‘It requires high-quality professional expertise amongst specialists and school and college staff alike, with the appropriate training to support it.
‘We fear that the inconsistency of support, highlighted by the NAO, will become worse as a result of the government loosening local authority involvement and oversight of education.
‘Further deregulation and competition will do nothing to improve education for young people with special needs.’
Changes to education policy made by the coalition government will have ‘massive repercussions’ for teaching and SEN provision, the NASUWT union warned.
In particular, funding cuts, increasing privatisation and the growth of academies will threaten support for SEN.
And there are fears that the fracturing of the SEN system will have a major impact on the ability of schools to deliver high-quality education.
That was the stark message from NASUWT general secretary Chris Keates at a major conference on SEN organised by the NASUWT in Birmingham last month.
Keates told delegates that ‘savage’ cuts to local authority and school budgets had reduced or removed vital services to schools with regard to SEN.
And she said there was strong evidence that the academies programme would result in a ‘narrowing of choice’ for parents of children with SEN.
Keates was speaking as the NASUWT launched comprehensive new research which has provided critical evidence about teachers’ experience of SEN and inclusion.
The research was conducted by Simon Ellis and Professor Janet Tod of Canterbury Christ Church University.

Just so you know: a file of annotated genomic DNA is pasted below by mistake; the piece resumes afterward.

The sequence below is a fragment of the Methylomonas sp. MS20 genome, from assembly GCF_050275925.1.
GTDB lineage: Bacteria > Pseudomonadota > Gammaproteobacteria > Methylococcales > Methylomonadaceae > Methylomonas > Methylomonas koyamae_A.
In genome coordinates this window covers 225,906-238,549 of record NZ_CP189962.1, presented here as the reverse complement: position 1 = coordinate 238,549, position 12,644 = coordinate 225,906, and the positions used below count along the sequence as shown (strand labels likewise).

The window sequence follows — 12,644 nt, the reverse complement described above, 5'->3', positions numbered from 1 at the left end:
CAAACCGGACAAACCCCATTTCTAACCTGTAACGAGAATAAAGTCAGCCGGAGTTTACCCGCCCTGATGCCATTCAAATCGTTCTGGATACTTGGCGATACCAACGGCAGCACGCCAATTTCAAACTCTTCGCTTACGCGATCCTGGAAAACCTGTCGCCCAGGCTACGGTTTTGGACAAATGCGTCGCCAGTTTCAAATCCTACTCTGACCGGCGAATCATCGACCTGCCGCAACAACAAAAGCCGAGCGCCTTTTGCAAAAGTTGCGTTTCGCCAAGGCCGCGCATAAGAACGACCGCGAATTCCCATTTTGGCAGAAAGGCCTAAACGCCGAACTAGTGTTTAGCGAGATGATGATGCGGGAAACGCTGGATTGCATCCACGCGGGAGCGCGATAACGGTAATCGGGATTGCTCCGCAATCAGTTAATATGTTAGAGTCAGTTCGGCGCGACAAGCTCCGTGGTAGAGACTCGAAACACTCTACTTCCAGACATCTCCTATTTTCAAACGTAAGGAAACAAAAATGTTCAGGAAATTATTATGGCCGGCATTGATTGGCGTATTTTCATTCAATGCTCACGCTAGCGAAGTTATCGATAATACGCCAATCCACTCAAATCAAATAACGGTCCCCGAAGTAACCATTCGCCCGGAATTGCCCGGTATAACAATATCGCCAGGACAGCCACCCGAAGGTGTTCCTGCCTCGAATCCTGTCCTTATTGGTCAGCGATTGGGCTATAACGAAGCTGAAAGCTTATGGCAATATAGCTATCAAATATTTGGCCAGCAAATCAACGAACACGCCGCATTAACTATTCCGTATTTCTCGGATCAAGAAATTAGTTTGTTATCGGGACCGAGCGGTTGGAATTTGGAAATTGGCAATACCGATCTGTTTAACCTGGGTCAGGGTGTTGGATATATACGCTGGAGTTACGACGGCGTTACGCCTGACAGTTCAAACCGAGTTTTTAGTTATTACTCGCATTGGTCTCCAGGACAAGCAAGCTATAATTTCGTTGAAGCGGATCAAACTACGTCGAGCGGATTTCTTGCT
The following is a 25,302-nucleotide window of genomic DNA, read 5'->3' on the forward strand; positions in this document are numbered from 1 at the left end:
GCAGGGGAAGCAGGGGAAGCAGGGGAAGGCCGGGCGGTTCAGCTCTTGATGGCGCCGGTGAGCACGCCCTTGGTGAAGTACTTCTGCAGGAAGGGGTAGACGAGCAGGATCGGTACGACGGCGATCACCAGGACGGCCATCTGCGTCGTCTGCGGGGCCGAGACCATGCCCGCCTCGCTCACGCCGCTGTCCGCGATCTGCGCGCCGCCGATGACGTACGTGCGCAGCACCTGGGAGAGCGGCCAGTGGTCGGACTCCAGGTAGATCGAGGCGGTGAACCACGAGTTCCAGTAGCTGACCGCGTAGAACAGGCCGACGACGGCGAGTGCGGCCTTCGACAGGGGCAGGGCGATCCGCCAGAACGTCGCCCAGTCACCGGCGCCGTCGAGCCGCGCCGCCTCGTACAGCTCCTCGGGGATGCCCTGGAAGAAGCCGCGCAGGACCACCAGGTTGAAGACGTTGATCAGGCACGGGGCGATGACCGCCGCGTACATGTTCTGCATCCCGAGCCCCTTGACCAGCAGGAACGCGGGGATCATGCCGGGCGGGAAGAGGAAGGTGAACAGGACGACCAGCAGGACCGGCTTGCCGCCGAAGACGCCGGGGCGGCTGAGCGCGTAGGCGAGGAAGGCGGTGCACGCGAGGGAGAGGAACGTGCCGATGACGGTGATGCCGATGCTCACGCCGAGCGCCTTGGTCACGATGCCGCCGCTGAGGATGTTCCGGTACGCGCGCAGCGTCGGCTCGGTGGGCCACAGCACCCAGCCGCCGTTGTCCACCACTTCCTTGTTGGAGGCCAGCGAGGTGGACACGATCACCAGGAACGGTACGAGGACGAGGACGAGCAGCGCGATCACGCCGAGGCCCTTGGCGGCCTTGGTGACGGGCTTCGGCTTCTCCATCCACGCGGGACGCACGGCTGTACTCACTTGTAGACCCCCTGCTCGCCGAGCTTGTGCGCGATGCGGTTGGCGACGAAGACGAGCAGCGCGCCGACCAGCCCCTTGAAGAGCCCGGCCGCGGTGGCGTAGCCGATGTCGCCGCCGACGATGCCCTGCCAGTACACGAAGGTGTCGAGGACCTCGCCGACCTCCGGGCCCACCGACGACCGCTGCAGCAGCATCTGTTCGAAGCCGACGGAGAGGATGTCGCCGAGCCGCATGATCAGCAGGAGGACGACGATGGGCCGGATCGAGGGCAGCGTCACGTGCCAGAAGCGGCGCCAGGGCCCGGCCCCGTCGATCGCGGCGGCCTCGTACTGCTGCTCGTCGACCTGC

Keates told the conference at the International Convention Centre: ‘This (research) will make a valuable contribution to academic debates about SEN and inclusion and should, we believe, make an important contribution to government policy development.’
She added: ‘Most significantly, the research considers policy reforms and practice in schools, raising very important points about the identification of SEN, the need to reconceptualise SEN and its relationship with other educational needs.’
She then went on to launch a blistering attack on the coalition government’s education policies as she examined SEN in the wider policy context.
She said: ‘We need to be clear colleagues, the changes being made by this government will have massive repercussions for teachers, school leaders, support staff and pupils in all schools and we do not believe these changes will be for the better.
‘The direction of travel of government policy, in our view, undermines the very foundations of state education, will increase inequalities and limit the life chances of children, including children with SEN and disabilities.
‘In the last 16 months, savage cuts to local authority and school budgets have reduced or removed services vital to schools, particularly with regard to SEN.
‘Evidence from our members about the impact of the swingeing cuts to services and support for SEN makes it clear that the local authority advisory services have been plundered and much of the expertise that teachers valued and relied upon has gone.’